Communities in 25 counties in the panhandle of Florida, stretching from Pensacola to Lake City, have been devastated by flash floods so severe that a great amount of money and volunteer time will be required to help those whose lives and homes were effected. Bill Wealand, disaster ministry coordinator for the Florida Conference of the United Church of Christ says that's a key reason why the Florida Conference is joining an interfaith effort to begin cleanup of the damage of the Gulf Coast region.
"It's impossible for any [single] faith to do this on their own. We have to do it together," Wealand said.
The Florida Conference's Disaster Ministry Team has actively worked with other faith groups and has already collected more than 100 bucket cleanup kits and about 400 hygiene kits assembled by UCC congregations, and sent them to a staging area at a congregation in Ocala, Fla., so those supplies can quickly be trailered to the panhandle when the Florida Volunteer Organizations Active in Disaster calls for them.
"We have one trailer providing provisions for volunteer workers in the central part of the panhandle," Wealand said. "The second one we will probably take to the Pensacola area next week.
"We will be moving flood clean-up kits and hygiene kits to distribute where needed," Wealand added. "One partner thinks there will be a large number of families in need of help. There are three different groups doing damage assessment and we will know more in a few days."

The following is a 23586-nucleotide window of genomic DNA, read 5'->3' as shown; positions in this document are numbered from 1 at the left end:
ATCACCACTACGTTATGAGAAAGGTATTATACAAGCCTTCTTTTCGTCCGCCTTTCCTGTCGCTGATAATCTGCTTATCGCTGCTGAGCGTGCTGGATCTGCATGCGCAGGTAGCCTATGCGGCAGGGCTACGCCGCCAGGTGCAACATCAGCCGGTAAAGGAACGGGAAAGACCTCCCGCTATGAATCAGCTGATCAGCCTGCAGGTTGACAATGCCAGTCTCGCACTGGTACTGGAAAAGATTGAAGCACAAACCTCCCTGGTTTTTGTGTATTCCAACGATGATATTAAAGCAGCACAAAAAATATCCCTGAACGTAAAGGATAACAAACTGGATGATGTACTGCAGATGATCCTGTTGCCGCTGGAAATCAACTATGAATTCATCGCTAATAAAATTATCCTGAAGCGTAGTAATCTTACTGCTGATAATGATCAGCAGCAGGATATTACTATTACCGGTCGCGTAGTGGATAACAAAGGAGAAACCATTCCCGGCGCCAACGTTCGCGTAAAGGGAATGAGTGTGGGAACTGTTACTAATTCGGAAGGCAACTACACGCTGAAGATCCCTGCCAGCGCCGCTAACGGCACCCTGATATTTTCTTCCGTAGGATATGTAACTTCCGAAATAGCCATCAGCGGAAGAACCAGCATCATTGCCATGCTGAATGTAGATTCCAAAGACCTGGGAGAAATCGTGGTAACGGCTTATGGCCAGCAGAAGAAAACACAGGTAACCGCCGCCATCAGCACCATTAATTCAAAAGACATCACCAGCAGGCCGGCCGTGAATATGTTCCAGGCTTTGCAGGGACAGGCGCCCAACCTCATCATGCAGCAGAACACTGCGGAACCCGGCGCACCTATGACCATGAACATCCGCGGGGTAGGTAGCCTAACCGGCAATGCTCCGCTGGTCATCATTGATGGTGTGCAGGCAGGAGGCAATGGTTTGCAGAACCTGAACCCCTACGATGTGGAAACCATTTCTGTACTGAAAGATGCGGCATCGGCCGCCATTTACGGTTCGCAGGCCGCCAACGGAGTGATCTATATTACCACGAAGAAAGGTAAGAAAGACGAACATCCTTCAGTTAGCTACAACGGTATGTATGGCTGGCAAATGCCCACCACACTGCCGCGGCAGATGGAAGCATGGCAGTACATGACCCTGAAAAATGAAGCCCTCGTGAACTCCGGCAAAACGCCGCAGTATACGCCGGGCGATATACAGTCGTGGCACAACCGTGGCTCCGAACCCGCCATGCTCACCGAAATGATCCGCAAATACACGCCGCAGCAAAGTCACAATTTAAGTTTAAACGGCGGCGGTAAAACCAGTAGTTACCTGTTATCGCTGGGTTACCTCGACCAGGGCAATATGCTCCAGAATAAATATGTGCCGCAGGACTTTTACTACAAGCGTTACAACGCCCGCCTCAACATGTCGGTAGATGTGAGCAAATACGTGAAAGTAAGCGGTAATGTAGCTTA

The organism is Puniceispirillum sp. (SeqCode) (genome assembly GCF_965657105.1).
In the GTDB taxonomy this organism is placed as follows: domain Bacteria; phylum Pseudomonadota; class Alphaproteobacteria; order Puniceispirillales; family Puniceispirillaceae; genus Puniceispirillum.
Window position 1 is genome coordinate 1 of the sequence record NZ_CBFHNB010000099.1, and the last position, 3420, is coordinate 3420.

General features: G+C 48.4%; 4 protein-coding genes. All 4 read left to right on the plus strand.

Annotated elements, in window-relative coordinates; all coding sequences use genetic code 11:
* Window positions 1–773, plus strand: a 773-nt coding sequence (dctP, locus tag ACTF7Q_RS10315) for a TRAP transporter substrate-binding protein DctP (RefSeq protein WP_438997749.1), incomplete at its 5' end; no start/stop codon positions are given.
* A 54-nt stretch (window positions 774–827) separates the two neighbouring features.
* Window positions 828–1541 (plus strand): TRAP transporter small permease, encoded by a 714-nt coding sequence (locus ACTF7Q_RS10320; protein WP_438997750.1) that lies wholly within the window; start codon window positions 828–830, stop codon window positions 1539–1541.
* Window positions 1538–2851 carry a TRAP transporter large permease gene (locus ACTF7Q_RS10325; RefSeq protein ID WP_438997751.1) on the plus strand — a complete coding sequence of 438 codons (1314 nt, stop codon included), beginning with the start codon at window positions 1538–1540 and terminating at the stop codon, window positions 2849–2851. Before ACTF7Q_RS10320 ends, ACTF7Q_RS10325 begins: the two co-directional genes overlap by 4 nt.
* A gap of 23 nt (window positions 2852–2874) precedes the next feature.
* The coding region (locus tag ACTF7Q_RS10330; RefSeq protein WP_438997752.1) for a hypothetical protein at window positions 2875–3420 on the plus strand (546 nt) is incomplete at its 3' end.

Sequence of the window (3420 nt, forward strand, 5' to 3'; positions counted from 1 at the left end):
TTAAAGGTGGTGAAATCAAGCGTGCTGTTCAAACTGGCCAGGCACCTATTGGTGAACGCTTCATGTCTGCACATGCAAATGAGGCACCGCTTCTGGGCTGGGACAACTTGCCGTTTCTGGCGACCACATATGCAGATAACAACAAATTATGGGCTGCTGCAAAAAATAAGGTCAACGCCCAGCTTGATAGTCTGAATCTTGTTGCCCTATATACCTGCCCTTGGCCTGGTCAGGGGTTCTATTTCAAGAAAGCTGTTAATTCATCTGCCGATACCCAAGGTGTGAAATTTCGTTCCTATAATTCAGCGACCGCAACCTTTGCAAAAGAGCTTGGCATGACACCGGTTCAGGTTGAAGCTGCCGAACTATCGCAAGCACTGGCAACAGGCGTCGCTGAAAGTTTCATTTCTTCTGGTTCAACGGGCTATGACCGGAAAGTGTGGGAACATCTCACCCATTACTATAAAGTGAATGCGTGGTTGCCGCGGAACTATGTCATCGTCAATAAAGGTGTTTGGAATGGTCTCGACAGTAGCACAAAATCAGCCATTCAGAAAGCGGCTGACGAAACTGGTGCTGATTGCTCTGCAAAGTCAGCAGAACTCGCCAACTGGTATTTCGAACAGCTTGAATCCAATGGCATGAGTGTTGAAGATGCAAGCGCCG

The trailers serve two purposes, Wealand explained. First, they can transport relief kits and supplies to affected areas. Second, each trailer has a generator and tools, so as volunteers come to Florida from a distance they have tools to use for site cleanup and rebuilding work.
As much as 19 inches of rain fell in the area on April 30, and rushing water washed away homes, left some roads in ruins and made other roads largely impassable. Florida Gov. Rick Scott declared a state of emergency, and said that crews rescued more than 300 people. The storms that flooded southern Alabama and the Florida panhandle are part of the same system that brought a rash of tornadoes through the Midwest and South, killing about 38 people.
Wealand said that members of two UCC congregations in Pensacola and Pensacola Beach have seen "pretty extensive" damage to their homes. "We don't have another UCC church in the panhandle until Tallahassee, but I haven't learned of any members who have had any damage there," he added. "It's still early, and that could change."
The Florida Conference Disaster Ministry team is also preparing for the rebuilding process when flooding begins to subside and debris removal is complete, though it could take several weeks. Wealand said that faith partners and disaster organizations will do a complete damage assessment.
"We'll try to identify those parcels that are uninsured and underinsured to provide assistance, and with Zach [Wolgemuth] and Mary [Schaller Blaufuss] helping recruit volunteer workers to come for at least for a year to do recovery work," Wealand said.
Wolgemuth and Blaufuss are part of the UCC Disaster Ministries Team, which is supporting the conference in its recovery effort.
"UCC Disaster Ministries has already sent a grant [of $3,000] to CWS for material aid distribution, and we will likely be supporting the Florida Conference response as assessments are completed, and we develop a better understanding of needs in the panhandle," Wolgemuth said.
The Florida Conference is asking UCC members to consider sending financial assistance to help affected families. Checks should be sent to the Florida Conference United Church of Christ, 924 N. Magnolia Ave., Suite 250, Orlando, FL 32803, marked for disaster ministry.
"The recovery on this, as is often the case, will be a long time. In 2011, we finished the recovery from a set of storms that hit in 2004. It's amazing that you don't uncover that somebody who is really in need of assistance takes years, sometimes."